DOL takes some measures to Protect U.S. Workers
The DOL has several policies to protect U.S. employees applying for labor certification.
No Modifying the Position:
The DOL will ensure that the U.S. employer does not modify the job requirements to a non-resident’s specific experience. A U.S. employer must justify any unusual job requirement based on a business necessity, not for a personal preference.
No Excessive Requirements:
The DOL will deny the labor certification if the employer has excessive requirements that only a non-resident can or is willing to fulfill unless those requirements are essential to the business. For example, in the U.S., a job requirement that a person must speak a particular foreign language is considered unreasonable. It can only be overcome by proving that knowledge of a foreign language is essential to the performance of the job.
Current Salary Obligation:
A U.S. employer must offer the job to U.S. workers at the current salary level for the job. The current salary level is based on the job duties and requirements and the geographic area of employment. The DOL in the state of intended employment determines the current salary level. Suppose a U.S. employer disagrees with the current salary level set by the DOL. In that case, they can submit evidence, such as an independent survey, to challenge the DOL’s recent salary level determination.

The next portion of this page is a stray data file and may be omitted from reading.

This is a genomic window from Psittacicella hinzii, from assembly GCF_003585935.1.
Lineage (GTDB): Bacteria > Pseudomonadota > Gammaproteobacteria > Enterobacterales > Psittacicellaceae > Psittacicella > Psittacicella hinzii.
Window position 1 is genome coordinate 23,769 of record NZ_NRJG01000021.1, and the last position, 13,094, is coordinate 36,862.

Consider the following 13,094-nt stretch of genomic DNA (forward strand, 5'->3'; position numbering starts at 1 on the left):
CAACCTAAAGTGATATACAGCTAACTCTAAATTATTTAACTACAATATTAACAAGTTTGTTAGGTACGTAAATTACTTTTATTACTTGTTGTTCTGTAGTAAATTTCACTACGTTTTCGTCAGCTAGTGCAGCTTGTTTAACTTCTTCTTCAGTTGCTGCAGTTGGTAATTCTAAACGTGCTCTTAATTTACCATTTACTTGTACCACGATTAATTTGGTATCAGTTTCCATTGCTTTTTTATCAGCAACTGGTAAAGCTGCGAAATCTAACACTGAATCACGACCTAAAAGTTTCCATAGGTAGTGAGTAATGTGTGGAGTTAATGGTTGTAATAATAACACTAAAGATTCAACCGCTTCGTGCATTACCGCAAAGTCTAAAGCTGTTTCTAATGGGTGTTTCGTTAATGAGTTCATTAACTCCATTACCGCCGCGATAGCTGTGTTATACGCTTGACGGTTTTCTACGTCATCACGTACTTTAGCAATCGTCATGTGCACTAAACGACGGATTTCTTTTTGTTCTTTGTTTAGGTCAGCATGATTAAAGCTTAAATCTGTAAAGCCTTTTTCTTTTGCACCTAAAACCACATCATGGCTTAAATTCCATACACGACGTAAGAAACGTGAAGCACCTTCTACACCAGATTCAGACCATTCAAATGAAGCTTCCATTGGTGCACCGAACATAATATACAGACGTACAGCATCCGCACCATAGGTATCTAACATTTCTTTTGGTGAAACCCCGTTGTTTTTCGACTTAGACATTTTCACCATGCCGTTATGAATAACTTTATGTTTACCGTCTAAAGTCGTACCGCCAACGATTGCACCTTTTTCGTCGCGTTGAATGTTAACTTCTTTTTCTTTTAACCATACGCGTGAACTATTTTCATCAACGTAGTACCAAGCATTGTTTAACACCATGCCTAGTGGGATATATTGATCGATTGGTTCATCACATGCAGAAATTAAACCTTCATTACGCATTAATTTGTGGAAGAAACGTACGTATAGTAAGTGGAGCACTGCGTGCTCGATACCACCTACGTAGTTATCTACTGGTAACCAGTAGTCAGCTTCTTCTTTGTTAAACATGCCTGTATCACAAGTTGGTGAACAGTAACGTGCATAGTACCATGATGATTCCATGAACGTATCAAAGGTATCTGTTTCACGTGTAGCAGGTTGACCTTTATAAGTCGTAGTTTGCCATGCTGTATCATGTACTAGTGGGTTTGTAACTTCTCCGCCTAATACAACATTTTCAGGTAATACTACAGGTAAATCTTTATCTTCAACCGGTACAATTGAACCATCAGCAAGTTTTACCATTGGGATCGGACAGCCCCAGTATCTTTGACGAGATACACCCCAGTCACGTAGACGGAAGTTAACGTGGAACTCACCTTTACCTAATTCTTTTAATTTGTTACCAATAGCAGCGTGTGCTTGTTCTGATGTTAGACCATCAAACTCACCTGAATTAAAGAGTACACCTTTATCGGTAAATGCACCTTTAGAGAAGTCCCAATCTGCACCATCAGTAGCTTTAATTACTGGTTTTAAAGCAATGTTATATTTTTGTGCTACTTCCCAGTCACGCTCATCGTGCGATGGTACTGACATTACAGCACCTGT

Can’t Hire Non-Residents Only Because They Are More Suitable:
The U.S. employer cannot offer the job (based on a labor certification) to the non-resident simply because the U.S. worker is not equally skilled. A U.S. worker not meeting all of the requirements of the job cannot be rejected if that U.S. worker could receive job training or they can perform the job duties in a normally acceptable manner given their background. The U.S. employer can only offer the job to the non-resident if the U.S. worker does not meet the minimum qualifications for the job. The DOL establishes these minimum qualifications, and they are all listed in a publication entitled “The Dictionary of Occupational Titles (DOT).”
Additional Evidence for Latest Layoff:
Suppose there was a layoff within six months prior to applying for labor certification. In that case, the employer must prove and document consideration and notification of U.S. workers who were laid off and who worked in the same or a related occupation to the one for which certification is being sought.